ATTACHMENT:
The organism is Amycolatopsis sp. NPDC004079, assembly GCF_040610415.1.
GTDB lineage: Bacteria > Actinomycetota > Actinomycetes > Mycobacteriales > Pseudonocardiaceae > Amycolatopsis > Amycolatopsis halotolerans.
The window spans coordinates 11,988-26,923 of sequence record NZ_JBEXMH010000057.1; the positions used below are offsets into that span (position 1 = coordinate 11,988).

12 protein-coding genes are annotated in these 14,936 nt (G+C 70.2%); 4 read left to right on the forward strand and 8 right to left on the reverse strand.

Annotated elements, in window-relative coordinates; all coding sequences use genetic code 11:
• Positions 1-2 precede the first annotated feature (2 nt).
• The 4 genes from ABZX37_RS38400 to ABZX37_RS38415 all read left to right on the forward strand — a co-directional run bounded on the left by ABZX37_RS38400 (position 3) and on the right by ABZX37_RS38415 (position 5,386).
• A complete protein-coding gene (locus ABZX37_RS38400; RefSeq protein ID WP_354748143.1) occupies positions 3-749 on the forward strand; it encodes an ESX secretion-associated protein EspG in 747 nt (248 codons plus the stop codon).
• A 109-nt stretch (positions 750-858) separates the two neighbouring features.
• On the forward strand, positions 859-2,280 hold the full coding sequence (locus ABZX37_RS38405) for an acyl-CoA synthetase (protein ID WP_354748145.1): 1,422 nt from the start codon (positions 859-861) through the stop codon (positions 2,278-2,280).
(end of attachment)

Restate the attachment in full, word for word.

The organism is Amycolatopsis sp. NPDC004079, assembly GCF_040610415.1.
GTDB lineage: Bacteria > Actinomycetota > Actinomycetes > Mycobacteriales > Pseudonocardiaceae > Amycolatopsis > Amycolatopsis halotolerans.
The window spans coordinates 11,988-26,923 of sequence record NZ_JBEXMH010000057.1; the positions used below are offsets into that span (position 1 = coordinate 11,988).

12 protein-coding genes are annotated in these 14,936 nt (G+C 70.2%); 4 read left to right on the forward strand and 8 right to left on the reverse strand.

Annotated elements, in window-relative coordinates; all coding sequences use genetic code 11:
• Positions 1-2 precede the first annotated feature (2 nt).
• The 4 genes from ABZX37_RS38400 to ABZX37_RS38415 all read left to right on the forward strand — a co-directional run bounded on the left by ABZX37_RS38400 (position 3) and on the right by ABZX37_RS38415 (position 5,386).
• A complete protein-coding gene (locus ABZX37_RS38400; RefSeq protein ID WP_354748143.1) occupies positions 3-749 on the forward strand; it encodes an ESX secretion-associated protein EspG in 747 nt (248 codons plus the stop codon).
• A 109-nt stretch (positions 750-858) separates the two neighbouring features.
• On the forward strand, positions 859-2,280 hold the full coding sequence (locus ABZX37_RS38405) for an acyl-CoA synthetase (protein ID WP_354748145.1): 1,422 nt from the start codon (positions 859-861) through the stop codon (positions 2,278-2,280).